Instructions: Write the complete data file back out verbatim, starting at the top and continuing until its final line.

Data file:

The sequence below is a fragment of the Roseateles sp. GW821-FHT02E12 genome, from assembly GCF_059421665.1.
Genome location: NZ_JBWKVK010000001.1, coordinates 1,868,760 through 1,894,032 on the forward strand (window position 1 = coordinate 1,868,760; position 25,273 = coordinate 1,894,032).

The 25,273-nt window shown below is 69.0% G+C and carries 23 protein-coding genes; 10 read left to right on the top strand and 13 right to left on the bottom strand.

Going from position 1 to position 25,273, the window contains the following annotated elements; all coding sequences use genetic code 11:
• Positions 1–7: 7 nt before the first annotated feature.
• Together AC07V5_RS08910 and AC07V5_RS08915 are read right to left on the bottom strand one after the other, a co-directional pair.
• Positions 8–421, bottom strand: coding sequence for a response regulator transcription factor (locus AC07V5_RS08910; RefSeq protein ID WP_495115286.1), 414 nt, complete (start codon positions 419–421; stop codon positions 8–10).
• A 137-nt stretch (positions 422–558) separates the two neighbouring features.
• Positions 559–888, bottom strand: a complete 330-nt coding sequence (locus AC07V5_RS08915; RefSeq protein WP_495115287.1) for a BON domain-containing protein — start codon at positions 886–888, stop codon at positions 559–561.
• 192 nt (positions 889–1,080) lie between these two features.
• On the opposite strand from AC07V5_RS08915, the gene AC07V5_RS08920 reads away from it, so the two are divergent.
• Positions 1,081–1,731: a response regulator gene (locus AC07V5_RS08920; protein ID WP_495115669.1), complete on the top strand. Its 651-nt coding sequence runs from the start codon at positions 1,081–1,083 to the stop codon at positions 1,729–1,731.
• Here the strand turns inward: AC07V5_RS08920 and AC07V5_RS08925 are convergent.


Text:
The sequence below is a fragment of the Roseateles sp. GW821-FHT02E12 genome, from assembly GCF_059421665.1.
Genome location: NZ_JBWKVK010000001.1, coordinates 1,868,760 through 1,894,032 on the forward strand (window position 1 = coordinate 1,868,760; position 25,273 = coordinate 1,894,032).

The 25,273-nt window shown below is 69.0% G+C and carries 23 protein-coding genes; 10 read left to right on the top strand and 13 right to left on the bottom strand.

Going from position 1 to position 25,273, the window contains the following annotated elements; all coding sequences use genetic code 11:
• Positions 1–7: 7 nt before the first annotated feature.
• Together AC07V5_RS08910 and AC07V5_RS08915 are read right to left on the bottom strand one after the other, a co-directional pair.
• Positions 8–421, bottom strand: coding sequence for a response regulator transcription factor (locus AC07V5_RS08910; RefSeq protein ID WP_495115286.1), 414 nt, complete (start codon positions 419–421; stop codon positions 8–10).
• A 137-nt stretch (positions 422–558) separates the two neighbouring features.
• Positions 559–888, bottom strand: a complete 330-nt coding sequence (locus AC07V5_RS08915; RefSeq protein WP_495115287.1) for a BON domain-containing protein — start codon at positions 886–888, stop codon at positions 559–561.
• 192 nt (positions 889–1,080) lie between these two features.
• On the opposite strand from AC07V5_RS08915, the gene AC07V5_RS08920 reads away from it, so the two are divergent.
• Positions 1,081–1,731: a response regulator gene (locus AC07V5_RS08920; protein ID WP_495115669.1), complete on the top strand. Its 651-nt coding sequence runs from the start codon at positions 1,081–1,083 to the stop codon at positions 1,729–1,731.
• Here the strand turns inward: AC07V5_RS08920 and AC07V5_RS08925 are convergent.